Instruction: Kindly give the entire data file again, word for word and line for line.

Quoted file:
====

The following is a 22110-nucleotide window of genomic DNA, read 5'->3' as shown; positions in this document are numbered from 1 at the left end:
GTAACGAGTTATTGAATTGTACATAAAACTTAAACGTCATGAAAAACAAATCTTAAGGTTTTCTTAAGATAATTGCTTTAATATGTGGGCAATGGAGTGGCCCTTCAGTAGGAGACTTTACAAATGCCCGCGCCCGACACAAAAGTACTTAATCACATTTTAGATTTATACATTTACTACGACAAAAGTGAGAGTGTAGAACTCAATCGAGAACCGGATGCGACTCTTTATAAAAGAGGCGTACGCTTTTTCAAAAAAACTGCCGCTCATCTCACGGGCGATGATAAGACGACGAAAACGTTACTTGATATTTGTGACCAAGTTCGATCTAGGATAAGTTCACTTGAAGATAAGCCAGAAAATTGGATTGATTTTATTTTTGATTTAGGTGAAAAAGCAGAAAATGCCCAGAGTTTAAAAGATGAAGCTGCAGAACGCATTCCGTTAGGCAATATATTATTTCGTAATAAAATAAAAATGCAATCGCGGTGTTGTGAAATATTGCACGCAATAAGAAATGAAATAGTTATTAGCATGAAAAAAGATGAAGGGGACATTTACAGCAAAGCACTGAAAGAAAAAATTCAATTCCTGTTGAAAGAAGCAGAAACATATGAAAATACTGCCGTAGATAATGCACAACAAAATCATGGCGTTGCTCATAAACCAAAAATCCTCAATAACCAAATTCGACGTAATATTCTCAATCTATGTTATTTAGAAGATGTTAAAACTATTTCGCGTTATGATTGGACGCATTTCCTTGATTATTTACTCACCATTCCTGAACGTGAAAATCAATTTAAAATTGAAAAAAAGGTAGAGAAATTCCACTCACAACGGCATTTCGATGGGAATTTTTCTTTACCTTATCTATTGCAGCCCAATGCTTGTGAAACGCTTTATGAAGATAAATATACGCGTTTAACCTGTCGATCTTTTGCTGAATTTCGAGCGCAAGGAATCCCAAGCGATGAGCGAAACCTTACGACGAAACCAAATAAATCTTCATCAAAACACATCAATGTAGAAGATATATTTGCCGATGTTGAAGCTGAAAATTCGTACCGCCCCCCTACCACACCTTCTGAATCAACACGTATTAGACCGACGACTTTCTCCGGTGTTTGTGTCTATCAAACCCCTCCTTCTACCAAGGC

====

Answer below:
The following is a 22110-nucleotide window of genomic DNA, read 5'->3' as shown; positions in this document are numbered from 1 at the left end:
GTAACGAGTTATTGAATTGTACATAAAACTTAAACGTCATGAAAAACAAATCTTAAGGTTTTCTTAAGATAATTGCTTTAATATGTGGGCAATGGAGTGGCCCTTCAGTAGGAGACTTTACAAATGCCCGCGCCCGACACAAAAGTACTTAATCACATTTTAGATTTATACATTTACTACGACAAAAGTGAGAGTGTAGAACTCAATCGAGAACCGGATGCGACTCTTTATAAAAGAGGCGTACGCTTTTTCAAAAAAACTGCCGCTCATCTCACGGGCGATGATAAGACGACGAAAACGTTACTTGATATTTGTGACCAAGTTCGATCTAGGATAAGTTCACTTGAAGATAAGCCAGAAAATTGGATTGATTTTATTTTTGATTTAGGTGAAAAAGCAGAAAATGCCCAGAGTTTAAAAGATGAAGCTGCAGAACGCATTCCGTTAGGCAATATATTATTTCGTAATAAAATAAAAATGCAATCGCGGTGTTGTGAAATATTGCACGCAATAAGAAATGAAATAGTTATTAGCATGAAAAAAGATGAAGGGGACATTTACAGCAAAGCACTGAAAGAAAAAATTCAATTCCTGTTGAAAGAAGCAGAAACATATGAAAATACTGCCGTAGATAATGCACAACAAAATCATGGCGTTGCTCATAAACCAAAAATCCTCAATAACCAAATTCGACGTAATATTCTCAATCTATGTTATTTAGAAGATGTTAAAACTATTTCGCGTTATGATTGGACGCATTTCCTTGATTATTTACTCACCATTCCTGAACGTGAAAATCAATTTAAAATTGAAAAAAAGGTAGAGAAATTCCACTCACAACGGCATTTCGATGGGAATTTTTCTTTACCTTATCTATTGCAGCCCAATGCTTGTGAAACGCTTTATGAAGATAAATATACGCGTTTAACCTGTCGATCTTTTGCTGAATTTCGAGCGCAAGGAATCCCAAGCGATGAGCGAAACCTTACGACGAAACCAAATAAATCTTCATCAAAACACATCAATGTAGAAGATATATTTGCCGATGTTGAAGCTGAAAATTCGTACCGCCCCCCTACCACACCTTCTGAATCAACACGTATTAGACCGACGACTTTCTCCGGTGTTTGTGTCTATCAAACCCCTCCTTCTACCAAGGC